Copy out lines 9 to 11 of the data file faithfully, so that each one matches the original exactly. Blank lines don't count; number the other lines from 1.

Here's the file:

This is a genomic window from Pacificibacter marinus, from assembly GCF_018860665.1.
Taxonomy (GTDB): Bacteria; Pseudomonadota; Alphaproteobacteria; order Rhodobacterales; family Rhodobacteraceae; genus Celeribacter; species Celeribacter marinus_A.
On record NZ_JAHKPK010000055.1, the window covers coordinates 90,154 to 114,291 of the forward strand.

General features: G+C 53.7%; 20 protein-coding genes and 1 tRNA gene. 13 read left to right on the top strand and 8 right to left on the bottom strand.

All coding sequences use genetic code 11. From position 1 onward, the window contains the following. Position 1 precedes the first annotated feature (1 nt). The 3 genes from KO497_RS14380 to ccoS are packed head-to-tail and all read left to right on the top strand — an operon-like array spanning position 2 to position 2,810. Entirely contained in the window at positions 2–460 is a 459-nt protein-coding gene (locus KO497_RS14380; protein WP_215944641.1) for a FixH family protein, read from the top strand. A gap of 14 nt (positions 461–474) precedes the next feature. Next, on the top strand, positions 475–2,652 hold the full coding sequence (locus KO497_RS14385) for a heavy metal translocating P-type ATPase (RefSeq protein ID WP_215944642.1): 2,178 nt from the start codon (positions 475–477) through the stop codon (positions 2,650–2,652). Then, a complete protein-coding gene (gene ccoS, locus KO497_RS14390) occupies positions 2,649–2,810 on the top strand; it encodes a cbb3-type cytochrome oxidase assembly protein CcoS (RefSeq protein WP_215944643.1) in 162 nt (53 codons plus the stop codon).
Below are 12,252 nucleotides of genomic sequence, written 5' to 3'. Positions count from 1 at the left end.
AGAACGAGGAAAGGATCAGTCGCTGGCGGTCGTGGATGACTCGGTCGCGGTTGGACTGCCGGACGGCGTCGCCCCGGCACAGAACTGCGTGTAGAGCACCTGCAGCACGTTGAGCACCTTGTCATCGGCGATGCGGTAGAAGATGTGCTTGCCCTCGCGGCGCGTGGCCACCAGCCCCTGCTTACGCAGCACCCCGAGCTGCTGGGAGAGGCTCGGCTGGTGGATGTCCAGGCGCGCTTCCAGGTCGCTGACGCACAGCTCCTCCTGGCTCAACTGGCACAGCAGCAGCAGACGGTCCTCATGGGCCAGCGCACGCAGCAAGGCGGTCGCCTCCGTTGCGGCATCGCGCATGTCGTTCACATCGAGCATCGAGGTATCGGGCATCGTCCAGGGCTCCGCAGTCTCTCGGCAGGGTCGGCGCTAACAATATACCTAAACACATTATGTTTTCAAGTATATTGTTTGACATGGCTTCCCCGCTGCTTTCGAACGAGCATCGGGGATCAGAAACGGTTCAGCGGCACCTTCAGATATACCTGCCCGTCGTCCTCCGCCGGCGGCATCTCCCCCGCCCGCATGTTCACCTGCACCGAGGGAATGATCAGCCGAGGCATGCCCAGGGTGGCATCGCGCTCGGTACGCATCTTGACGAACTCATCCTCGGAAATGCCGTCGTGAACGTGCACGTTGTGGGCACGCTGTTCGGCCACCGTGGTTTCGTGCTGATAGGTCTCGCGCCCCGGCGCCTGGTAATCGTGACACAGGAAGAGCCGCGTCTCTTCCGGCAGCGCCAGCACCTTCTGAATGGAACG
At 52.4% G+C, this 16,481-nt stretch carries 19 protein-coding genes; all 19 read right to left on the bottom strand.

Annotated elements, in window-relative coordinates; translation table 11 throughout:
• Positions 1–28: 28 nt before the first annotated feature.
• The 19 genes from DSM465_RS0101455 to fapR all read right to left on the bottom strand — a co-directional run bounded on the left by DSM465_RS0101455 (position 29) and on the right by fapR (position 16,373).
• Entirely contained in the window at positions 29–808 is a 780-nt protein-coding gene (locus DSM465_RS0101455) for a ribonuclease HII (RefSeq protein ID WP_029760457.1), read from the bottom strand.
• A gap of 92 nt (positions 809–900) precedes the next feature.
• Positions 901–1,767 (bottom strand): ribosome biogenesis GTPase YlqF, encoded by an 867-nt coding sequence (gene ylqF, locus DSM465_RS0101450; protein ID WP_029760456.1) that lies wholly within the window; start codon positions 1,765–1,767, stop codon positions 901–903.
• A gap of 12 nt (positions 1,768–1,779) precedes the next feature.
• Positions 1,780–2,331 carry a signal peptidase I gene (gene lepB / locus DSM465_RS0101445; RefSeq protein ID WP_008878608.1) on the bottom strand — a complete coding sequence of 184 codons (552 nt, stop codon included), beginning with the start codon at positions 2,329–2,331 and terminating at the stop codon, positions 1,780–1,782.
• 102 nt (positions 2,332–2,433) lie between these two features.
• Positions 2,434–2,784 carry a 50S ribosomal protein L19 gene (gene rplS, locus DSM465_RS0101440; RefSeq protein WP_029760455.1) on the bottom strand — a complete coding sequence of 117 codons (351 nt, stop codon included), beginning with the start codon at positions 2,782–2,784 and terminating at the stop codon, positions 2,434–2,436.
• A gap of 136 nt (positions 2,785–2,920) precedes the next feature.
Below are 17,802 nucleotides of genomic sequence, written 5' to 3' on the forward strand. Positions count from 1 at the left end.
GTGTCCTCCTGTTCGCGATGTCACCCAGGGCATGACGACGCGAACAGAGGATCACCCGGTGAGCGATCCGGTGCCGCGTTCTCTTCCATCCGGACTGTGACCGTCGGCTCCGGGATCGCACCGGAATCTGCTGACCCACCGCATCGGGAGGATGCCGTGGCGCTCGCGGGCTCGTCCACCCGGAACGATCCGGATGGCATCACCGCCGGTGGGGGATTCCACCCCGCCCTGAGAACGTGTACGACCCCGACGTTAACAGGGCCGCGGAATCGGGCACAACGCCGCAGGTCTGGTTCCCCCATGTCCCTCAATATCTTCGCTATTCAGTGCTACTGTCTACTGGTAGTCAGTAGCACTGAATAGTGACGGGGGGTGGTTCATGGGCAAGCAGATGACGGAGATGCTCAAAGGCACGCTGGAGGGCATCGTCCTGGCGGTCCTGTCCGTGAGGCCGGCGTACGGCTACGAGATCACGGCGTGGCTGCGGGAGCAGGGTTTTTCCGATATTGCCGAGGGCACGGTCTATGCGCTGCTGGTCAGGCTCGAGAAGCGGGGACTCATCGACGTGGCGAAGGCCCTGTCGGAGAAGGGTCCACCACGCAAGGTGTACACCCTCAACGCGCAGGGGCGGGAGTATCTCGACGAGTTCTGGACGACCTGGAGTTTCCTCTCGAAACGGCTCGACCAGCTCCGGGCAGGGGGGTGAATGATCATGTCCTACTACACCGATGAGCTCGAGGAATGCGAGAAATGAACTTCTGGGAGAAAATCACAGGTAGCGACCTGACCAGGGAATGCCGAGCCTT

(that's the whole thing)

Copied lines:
Annotated elements, in window-relative coordinates; translation table 11 throughout:
• Positions 1–28: 28 nt before the first annotated feature.
• The 19 genes from DSM465_RS0101455 to fapR all read right to left on the bottom strand — a co-directional run bounded on the left by DSM465_RS0101455 (position 29) and on the right by fapR (position 16,373).